secSettings.Add(new SettingNames.App1.Screen1.MaxBillAmountToConsolidate(), 50m);

    secSettings.Add(new SettingNames.App2.SingleSetting(), new DateTime(2010, 11, 25));

    secSettings.Add(new SettingNames.App1.Screen2.CanEditField2(), false);
    secSettings.Add(new SettingNames.App1.Screen2.CanEditField3(), true);

    int amount;
    if (secSettings.TryGetValue(new SettingNames.App1.Screen1.MaxBillAmountToConsolidate(), out amount))
    {
        Print(amount);
    }

    DateTime expiredDate;
    if (secSettings.TryGetValue(new SettingNames.App2.SingleSetting(), out expiredDate))
    {
        Print(expiredDate);
    }

    bool permission;
    if (secSettings.TryGetValue(new SettingNames.App1.Screen2.CanEditField2(), out permission))
    {
        Print(permission);
    }

    if (secSettings.TryGetValue(new SettingNames.App1.Screen2.CanEditField3(), out permission))
    {
        Print(permission);
    }

Settings classes (each class naturally in its own file, but all in the same namespace):

namespace Security
{

/// <summary>
/// Base class from which all Security Setting instances must inherit
/// </summary>
public abstract class SettingNameBase
{
    /// <summary>
    /// Returns fully qualified type name of the instance of this class as a string
    /// </summary>
    public override string ToString()
    {
        return this.GetType().FullName;
    }

}

[DataContract]
public class Settings
{
    [DataMember]
    private Dictionary<String, Object> settings = new Dictionary<String, Object>();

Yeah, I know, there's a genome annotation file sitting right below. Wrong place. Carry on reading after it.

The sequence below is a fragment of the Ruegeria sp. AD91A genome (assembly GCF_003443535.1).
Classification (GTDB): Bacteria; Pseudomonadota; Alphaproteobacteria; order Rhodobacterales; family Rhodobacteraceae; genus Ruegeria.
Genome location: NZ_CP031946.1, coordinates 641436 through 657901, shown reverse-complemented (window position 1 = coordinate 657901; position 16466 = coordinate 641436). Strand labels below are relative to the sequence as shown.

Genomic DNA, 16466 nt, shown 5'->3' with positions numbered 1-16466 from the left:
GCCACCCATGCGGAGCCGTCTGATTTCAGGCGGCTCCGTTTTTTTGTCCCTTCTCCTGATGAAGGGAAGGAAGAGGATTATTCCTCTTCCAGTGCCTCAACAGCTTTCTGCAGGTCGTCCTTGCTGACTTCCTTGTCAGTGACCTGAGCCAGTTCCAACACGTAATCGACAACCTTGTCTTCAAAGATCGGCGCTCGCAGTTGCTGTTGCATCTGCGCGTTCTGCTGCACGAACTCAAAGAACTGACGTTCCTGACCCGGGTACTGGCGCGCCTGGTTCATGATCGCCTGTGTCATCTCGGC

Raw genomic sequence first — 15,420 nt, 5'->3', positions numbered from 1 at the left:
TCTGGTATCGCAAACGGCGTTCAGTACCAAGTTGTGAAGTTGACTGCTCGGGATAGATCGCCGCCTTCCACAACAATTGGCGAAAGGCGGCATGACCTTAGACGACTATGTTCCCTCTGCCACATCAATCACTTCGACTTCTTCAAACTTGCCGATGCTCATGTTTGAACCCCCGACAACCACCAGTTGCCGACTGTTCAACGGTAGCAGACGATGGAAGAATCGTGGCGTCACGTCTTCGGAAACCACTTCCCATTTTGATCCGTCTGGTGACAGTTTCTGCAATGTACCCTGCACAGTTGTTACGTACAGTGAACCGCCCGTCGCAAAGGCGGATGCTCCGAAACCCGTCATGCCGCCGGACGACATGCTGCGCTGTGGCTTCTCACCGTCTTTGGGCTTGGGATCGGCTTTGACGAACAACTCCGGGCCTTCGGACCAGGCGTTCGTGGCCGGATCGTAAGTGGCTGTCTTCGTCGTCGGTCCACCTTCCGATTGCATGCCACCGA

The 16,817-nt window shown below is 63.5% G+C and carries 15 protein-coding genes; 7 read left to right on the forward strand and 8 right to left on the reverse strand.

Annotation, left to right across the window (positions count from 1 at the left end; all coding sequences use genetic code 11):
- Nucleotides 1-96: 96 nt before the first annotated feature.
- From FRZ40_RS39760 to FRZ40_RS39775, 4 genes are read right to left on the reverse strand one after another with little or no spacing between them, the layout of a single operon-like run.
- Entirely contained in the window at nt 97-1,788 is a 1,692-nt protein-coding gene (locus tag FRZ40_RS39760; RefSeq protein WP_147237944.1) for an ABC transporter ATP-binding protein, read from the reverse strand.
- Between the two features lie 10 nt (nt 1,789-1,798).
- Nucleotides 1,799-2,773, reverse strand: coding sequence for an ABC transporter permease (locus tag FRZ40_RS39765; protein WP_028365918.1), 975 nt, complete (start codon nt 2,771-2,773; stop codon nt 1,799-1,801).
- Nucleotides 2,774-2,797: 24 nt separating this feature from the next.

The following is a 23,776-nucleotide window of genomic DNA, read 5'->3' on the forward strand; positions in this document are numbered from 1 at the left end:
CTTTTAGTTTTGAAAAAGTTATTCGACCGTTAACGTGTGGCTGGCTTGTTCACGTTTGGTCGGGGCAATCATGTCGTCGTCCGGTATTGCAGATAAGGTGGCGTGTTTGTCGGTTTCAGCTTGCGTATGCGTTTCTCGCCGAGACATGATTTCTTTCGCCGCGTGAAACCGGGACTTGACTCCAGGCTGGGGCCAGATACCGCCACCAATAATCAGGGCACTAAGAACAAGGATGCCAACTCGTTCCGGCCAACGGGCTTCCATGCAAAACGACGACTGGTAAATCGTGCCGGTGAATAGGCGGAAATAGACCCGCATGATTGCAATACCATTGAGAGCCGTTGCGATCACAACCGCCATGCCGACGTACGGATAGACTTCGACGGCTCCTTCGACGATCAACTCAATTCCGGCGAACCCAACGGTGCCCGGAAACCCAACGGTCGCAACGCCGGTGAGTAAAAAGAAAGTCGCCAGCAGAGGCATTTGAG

public void Add<T>(SettingNameBase name, T value)
    {
        if (!settings.ContainsKey(name.ToString()))
        {
            settings.Add(name.ToString(), value);
        }
        else
        {
            throw new ArgumentException(string.Format("A setting with the key '{0}' already exists.", name.ToString().Replace("+", ".")));
        }
    }

    public bool TryGetValue<T>(SettingNameBase name, out T value)
    {
        bool dictContainsKey = false;

        if (dictContainsKey = settings.ContainsKey(name.ToString()))
        {
            try
            {
                value = (T)Convert.ChangeType(settings[name.ToString()], typeof(T));
            }
            catch (InvalidCastException ex)
            {
                string errMsg = string.Format("Invalid cast of value '{0}' to type of {1} in Setting.Value<T>() method.",
                    settings[name.ToString()], typeof(T).FullName);

                throw new InvalidCastException(errMsg, ex);
            }
        }
        else
        {
            value = default(T);
        }

        return dictContainsKey;
    }

}

    public class SettingNames
    {
        /// <summary>
        /// Setting for a user
        /// </summary>
        public class User
        {
            public class Name : SettingNameBase { }
            public class ID : SettingNameBase { }
            public class Password : SettingNameBase { }
        }

        /// <summary>
        /// Setting for App1
        /// </summary>
        public class App1
        {
            public class Screen1
            {
                public class CanEditField1 : SettingNameBase { }
                public class MaxBillAmountToConsolidate : SettingNameBase { }
            }
            public class Screen2
            {
                public class CanEditField2 : SettingNameBase { }
                public class CanEditField3 : SettingNameBase { }
            }
        }

        /// <summary>
        /// Setting for App2
        /// </summary>
        public class App2
        {
            public class SingleSetting : SettingNameBase { }
        }
    }
}